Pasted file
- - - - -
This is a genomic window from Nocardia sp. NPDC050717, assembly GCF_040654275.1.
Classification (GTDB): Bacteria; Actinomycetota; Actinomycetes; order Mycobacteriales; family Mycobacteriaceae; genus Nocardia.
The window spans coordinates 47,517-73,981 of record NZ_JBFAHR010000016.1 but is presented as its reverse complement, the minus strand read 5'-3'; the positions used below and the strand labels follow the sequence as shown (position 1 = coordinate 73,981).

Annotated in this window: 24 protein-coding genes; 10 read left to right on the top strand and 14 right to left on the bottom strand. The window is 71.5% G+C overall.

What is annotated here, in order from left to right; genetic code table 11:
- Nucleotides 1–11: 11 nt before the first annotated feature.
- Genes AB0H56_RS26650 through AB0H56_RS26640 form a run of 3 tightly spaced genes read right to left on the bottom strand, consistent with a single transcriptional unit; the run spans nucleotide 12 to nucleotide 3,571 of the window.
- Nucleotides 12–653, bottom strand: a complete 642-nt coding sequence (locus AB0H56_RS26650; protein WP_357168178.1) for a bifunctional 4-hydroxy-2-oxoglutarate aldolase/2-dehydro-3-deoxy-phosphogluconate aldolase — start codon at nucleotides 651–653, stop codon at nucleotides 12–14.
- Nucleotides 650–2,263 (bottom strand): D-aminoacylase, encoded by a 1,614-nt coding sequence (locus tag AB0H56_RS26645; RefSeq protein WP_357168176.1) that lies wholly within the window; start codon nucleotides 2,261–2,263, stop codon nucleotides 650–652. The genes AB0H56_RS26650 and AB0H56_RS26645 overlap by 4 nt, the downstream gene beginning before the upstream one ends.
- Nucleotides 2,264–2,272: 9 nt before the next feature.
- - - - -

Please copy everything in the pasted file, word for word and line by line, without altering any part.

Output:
This is a genomic window from Nocardia sp. NPDC050717, assembly GCF_040654275.1.
Classification (GTDB): Bacteria; Actinomycetota; Actinomycetes; order Mycobacteriales; family Mycobacteriaceae; genus Nocardia.
The window spans coordinates 47,517-73,981 of record NZ_JBFAHR010000016.1 but is presented as its reverse complement, the minus strand read 5'-3'; the positions used below and the strand labels follow the sequence as shown (position 1 = coordinate 73,981).

Annotated in this window: 24 protein-coding genes; 10 read left to right on the top strand and 14 right to left on the bottom strand. The window is 71.5% G+C overall.

What is annotated here, in order from left to right; genetic code table 11:
- Nucleotides 1–11: 11 nt before the first annotated feature.
- Genes AB0H56_RS26650 through AB0H56_RS26640 form a run of 3 tightly spaced genes read right to left on the bottom strand, consistent with a single transcriptional unit; the run spans nucleotide 12 to nucleotide 3,571 of the window.
- Nucleotides 12–653, bottom strand: a complete 642-nt coding sequence (locus AB0H56_RS26650; protein WP_357168178.1) for a bifunctional 4-hydroxy-2-oxoglutarate aldolase/2-dehydro-3-deoxy-phosphogluconate aldolase — start codon at nucleotides 651–653, stop codon at nucleotides 12–14.
- Nucleotides 650–2,263 (bottom strand): D-aminoacylase, encoded by a 1,614-nt coding sequence (locus tag AB0H56_RS26645; RefSeq protein WP_357168176.1) that lies wholly within the window; start codon nucleotides 2,261–2,263, stop codon nucleotides 650–652. The genes AB0H56_RS26650 and AB0H56_RS26645 overlap by 4 nt, the downstream gene beginning before the upstream one ends.
- Nucleotides 2,264–2,272: 9 nt before the next feature.